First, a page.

U.S. Pat. No. 3,136,468 of Keller discloses a food pouch made of laminate material including a metal foil layer.
U.S. Pat. No. 3,185,372 of Perraro discloses a foil package for pre-cooked bacon. The package may be inserted into a toaster.
U.S. Pat. No. 3,554,770 of Lipsky et al discloses another foil package for bacon that may be inserted into a toaster. The package has an inner plastic layer, an intermediate metal foil layer and an outer electrically insulative layer.
U.S. Pat. No. 3,836,064 of Stillwagon discloses a foil product for heating food. Metal foil is coated on one surface with thermoplastic epoxy and on its other surface with thermosetting material.
Finally, U.S. Pat. No. 4,190,757 of Turpin et al discloses a microwave heating package which includes a metal foil sheet and an energy absorber.
None of the patented devices discussed above is suitable for keeping baked goods warm on the table.
Accordingly, it is the principal object of the present invention to provide a device for keeping food warm on the table during a meal.
Another object is to provide such a device which has a simple, inexpensive construction.
Another object is to provide such a device which is durable.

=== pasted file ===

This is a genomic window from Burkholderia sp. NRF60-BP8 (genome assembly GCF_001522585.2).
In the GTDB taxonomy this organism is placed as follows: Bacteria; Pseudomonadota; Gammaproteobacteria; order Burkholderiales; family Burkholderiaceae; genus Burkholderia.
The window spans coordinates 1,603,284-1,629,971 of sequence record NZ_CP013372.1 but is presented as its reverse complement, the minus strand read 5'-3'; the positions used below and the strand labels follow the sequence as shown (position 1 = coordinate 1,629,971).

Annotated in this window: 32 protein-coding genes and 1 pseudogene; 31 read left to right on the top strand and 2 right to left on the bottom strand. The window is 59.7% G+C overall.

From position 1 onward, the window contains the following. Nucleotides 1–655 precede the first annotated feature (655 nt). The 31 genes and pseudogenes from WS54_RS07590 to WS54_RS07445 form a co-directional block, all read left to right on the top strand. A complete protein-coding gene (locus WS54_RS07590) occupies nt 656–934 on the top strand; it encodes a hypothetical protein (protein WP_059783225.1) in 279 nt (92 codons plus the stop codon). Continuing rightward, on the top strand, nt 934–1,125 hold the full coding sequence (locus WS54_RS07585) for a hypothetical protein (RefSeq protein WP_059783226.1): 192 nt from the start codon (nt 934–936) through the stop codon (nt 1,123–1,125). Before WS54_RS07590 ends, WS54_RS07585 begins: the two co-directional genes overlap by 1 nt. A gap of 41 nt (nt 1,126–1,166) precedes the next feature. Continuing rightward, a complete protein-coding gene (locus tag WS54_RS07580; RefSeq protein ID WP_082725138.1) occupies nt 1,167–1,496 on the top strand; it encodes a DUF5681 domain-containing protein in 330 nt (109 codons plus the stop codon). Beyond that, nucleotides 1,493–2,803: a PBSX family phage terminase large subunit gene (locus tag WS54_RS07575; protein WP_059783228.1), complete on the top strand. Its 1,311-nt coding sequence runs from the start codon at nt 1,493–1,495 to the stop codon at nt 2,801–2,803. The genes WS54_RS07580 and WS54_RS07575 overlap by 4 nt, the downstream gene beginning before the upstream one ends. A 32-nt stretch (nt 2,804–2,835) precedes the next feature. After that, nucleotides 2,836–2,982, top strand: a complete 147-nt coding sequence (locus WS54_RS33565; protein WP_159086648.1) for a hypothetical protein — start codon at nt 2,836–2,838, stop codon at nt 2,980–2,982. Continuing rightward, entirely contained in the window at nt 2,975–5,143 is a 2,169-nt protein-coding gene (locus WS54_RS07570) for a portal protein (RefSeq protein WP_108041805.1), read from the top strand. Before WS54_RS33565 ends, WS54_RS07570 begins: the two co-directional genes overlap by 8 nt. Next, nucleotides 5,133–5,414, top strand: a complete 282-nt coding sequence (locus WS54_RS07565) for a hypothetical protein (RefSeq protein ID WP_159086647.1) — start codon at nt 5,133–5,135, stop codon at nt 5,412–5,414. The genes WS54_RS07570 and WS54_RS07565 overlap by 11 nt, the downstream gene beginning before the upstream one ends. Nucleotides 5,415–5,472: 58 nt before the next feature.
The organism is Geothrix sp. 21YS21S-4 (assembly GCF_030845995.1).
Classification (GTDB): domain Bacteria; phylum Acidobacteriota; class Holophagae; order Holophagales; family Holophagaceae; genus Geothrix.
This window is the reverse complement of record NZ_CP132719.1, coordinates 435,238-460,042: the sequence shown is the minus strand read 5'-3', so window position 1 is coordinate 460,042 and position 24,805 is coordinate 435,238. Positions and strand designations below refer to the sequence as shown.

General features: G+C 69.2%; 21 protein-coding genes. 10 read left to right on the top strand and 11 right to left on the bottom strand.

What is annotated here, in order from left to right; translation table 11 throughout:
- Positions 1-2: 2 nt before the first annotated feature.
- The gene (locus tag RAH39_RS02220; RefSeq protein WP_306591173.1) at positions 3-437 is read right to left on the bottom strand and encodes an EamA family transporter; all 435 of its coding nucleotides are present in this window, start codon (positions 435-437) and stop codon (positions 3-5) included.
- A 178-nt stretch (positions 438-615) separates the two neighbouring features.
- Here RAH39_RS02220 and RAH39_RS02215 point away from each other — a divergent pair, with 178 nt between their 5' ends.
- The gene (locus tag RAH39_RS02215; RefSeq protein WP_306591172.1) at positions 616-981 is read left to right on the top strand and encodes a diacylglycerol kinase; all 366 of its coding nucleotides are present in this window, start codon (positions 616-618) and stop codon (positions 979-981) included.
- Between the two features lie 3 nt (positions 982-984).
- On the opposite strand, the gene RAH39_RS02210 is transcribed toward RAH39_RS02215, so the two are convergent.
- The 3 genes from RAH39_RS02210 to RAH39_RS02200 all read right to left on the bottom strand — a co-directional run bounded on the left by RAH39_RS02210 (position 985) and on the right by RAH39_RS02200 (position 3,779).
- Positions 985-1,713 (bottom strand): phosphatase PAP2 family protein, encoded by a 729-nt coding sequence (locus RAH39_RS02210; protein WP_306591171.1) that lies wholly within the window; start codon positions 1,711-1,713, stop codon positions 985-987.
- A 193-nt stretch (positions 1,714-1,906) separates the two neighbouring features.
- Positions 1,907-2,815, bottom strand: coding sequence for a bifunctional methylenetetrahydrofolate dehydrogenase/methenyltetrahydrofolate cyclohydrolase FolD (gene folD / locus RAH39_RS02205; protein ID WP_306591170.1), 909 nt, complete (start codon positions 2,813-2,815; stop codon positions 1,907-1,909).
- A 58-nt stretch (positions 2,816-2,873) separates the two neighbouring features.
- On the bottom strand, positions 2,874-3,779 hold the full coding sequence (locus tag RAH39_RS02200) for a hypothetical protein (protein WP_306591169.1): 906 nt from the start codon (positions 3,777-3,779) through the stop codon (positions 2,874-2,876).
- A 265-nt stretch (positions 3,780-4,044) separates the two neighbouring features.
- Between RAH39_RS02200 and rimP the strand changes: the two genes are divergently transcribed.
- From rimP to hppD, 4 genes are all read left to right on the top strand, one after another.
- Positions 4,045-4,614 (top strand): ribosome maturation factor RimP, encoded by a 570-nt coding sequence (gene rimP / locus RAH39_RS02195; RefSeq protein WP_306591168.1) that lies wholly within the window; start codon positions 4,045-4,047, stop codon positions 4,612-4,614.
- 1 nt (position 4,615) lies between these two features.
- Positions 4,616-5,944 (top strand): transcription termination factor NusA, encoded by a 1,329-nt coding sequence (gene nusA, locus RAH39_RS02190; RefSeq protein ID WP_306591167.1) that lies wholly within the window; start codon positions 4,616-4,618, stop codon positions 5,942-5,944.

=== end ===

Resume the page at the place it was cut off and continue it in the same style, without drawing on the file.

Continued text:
Another object is to provide such a device which does not require any electrical attachment.
According to the present invention, a pair of similarly sized sheets of a pliant, heat resistant material such as cloth are stitched together in face to face relation. A quantity of unbound particulate material such as metal shavings or vegetable material is dispersed between the sheets. Stitching between the intermediate portions of the sheets defines a plurality of pockets so that the particulate material remains substantially dispersed over the area of the sheets. The particulate material preferably has sufficient thermal inertia so that the food warmer may be placed in an oven to heat the particulate material and thereafter wrapped about a portion of food to keep it warm during a meal.